German StuG III was used for infantry support

On the contrary, the role of indirect-fire self-propelled artillery only increased over time. Whereas conventional howitzer could not be repositioned to avoid counter-artillery fire, a self-propelled howitzer can fire a round and then immediately reposition to avoid the counter-battery fire, in what is called a shoot-and-scoot maneuver (or “fire-and-displace”). Because self-propelled artillery engages via indirect fire, where shell falls onto the target from above and target itself may not even be visible from the gun’s position, its armor is much thinner as it is designed to defend only against shell fragments and high-explosive shells, not anti-tank weapons.

Main Battle Tanks and APCs

Advancement of propulsion, armament and armor during and after World War II meant medium tanks eventually evolved into what is today known as the “main battle tank”: a hybrid of characteristics of the medium and heavy tanks, combining medium tank’s speed and agility with heavy tank’s armor and firepower. While German Panther might be considered a precursor, first proper main battle tank is British Centurion.

These tanks still have differences in emphasis between the armor, speed and firepower, but these differences are much smaller than between the light, medium and heavy tanks. Differences that do exist are a result of different countries’ requirements as well as strategic and geographic environment. Majority of main battle tanks are between 45 and 75 tons, with the main gun in 120 mm range, loaded either by a human loader or the autoloader. French Leclerc uses conveyor / bustle autoloader, which is just as safe as a human-loaded system as the ammunition is in bustle separate from the crew compartment and equipped with blowout panels. But Soviet style carousel autoloaders are prone to violently blowing up the tank when hit, as was demonstrated during the 1990s wars in Iraq and Yugoslavia, 2003 war in Iraq and the current war in Ukraine.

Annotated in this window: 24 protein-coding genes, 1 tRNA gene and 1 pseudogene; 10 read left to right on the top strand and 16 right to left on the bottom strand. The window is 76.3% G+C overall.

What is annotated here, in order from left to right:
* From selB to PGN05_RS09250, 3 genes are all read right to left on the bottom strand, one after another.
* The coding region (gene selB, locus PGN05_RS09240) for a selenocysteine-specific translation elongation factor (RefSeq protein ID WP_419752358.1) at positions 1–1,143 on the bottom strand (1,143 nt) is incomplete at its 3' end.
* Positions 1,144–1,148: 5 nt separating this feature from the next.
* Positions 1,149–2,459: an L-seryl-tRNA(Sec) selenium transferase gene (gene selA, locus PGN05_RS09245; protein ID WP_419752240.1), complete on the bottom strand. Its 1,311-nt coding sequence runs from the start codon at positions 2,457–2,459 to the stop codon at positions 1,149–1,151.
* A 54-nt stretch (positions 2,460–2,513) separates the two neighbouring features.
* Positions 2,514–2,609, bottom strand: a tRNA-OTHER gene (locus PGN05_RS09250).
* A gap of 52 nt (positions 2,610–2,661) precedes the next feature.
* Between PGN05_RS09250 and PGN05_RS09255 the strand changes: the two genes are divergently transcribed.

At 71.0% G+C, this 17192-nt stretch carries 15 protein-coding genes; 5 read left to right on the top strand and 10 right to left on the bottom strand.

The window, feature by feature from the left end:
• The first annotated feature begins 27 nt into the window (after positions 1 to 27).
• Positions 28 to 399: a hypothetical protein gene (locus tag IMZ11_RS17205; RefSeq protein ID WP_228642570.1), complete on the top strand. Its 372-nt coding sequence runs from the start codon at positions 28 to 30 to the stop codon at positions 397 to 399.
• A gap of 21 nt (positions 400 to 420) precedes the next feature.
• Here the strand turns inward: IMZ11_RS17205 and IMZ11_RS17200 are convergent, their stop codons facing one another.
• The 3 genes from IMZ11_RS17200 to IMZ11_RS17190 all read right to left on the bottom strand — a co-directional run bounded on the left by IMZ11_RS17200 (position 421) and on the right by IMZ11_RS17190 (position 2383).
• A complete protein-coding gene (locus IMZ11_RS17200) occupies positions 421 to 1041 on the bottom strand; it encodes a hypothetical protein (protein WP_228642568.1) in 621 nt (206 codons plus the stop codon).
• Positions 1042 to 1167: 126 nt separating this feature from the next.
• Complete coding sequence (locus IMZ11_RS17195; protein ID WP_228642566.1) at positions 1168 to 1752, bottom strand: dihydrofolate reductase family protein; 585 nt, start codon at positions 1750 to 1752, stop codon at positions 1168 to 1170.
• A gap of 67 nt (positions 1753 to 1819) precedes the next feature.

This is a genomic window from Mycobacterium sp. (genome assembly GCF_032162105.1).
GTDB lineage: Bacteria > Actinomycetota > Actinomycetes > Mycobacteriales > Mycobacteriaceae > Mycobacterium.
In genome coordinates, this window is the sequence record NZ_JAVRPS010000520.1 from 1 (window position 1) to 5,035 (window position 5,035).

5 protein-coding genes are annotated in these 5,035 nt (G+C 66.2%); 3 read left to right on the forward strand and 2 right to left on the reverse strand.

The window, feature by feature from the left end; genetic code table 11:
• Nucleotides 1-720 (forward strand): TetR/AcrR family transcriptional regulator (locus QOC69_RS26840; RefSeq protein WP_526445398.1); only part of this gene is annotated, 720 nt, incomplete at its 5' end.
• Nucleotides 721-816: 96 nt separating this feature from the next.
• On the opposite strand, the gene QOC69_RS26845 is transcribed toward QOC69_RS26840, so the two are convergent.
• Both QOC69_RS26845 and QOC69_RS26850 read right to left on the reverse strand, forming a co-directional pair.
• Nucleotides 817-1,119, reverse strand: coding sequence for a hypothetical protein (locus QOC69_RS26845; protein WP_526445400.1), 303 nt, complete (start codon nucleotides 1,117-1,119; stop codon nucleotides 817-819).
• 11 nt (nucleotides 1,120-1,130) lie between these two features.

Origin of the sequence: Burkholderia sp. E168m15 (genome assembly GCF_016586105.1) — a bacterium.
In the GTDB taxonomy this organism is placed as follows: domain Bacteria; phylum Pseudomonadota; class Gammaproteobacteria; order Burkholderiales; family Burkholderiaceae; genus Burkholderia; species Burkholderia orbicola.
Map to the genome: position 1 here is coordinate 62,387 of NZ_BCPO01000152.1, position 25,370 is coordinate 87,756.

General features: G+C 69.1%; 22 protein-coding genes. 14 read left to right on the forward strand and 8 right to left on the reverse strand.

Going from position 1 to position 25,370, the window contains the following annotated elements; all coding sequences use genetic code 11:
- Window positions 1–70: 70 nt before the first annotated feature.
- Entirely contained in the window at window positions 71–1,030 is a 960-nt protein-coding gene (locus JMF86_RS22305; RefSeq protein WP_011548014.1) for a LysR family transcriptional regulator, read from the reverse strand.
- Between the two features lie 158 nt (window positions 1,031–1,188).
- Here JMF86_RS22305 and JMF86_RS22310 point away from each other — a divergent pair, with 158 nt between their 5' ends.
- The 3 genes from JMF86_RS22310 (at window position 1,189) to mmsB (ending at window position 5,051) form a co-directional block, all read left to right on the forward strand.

T-72 with turret blown off
T-72 in its natural state

Meanwhile, APCs got much more complicated. While even early APCs carried some sort of weapon – usually a machine gun – during 1950s designers in West Germany started to look into APC as a platform for providing direct fire support to infantry. Result was Schützenpanzer Lang HS.30, an APC armed with 20 mm autocannon. Soviets adapted the idea into their BMP family of Infantry Fighting Vehicles. United States initially resisted the idea, but then did a quick 180 and designed Bradley. These IFVs have largely taken over the roles of reconnaissance and infantry support that previously had been undertaken by light tanks.

However, even compared to light tanks, IFVs are disadvantaged in some areas, all of which comes down to need to carry infantry. They need to be reasonably fast, carry infantry, and have enough ammunition for autocannon to provide meaningful support. But they cannot carry a large number of infantry compared to dedicated APCs: 25-ton M2 Bradley can carry 6 infantrymen compared to 15-ton FV432 which can carry 10 infantrymen. Need to carry infantry and maintain speed also means that both armor and firepower get compromised compared to a light tank of similar weight. British FV101 Scorpion light tank has heavier firepower (76 mm vs 25 mm), albeit lighter armor, and is almost twice as fast as M2 Bradley, despite weighting 8 tons to Bradley’s 25 tons. Stingray light tank meanwhile has heavier firepower (105 mm vs 25 mm), comparable armor (23 mm steel vs spaced armor offering 14,5 mm protection), comparable speed (70 kph vs 64 kph) and identical range (480 km). Compared to firepower and protection of main battle tanks, IFVs simply cannot compete.

All of this means that while light tanks are generally not used anymore, IFVs did not, could not and will not replace APCs or tanks.

What is a Tank

Overall, role of tanks has stayed mostly the same as it was in World War I:

  • provide firepower support to allow infantry to advance
  • seize ground and maneuver in environment hostile to infantry
  • utilize maneuver to create and exploit breakthrough opportunities
  • engage other vehicles and fortified positions
  • maintain ability to engage a wide range of ground targets

All of this means that tanks have to have heaviest armor and the main gun possible (within other limitations), which precludes them from carrying out other duties such as infantry transport. This requirement for heavy firepower, armor and mobility likewise requires tanks to be tracked vehicles, otherwise tank would end up in a mobility suicide as wheels would sink into the ground.

Thus, technological definition would be “an armored, tracked vehicle with heavy direct-fire artillery (a.k.a. large-calibre main gun), designed to engage a wide variety of ground targets while utilizing fire and maneuver to carry out combat tasks or to assist other units in carrying out their tasks”.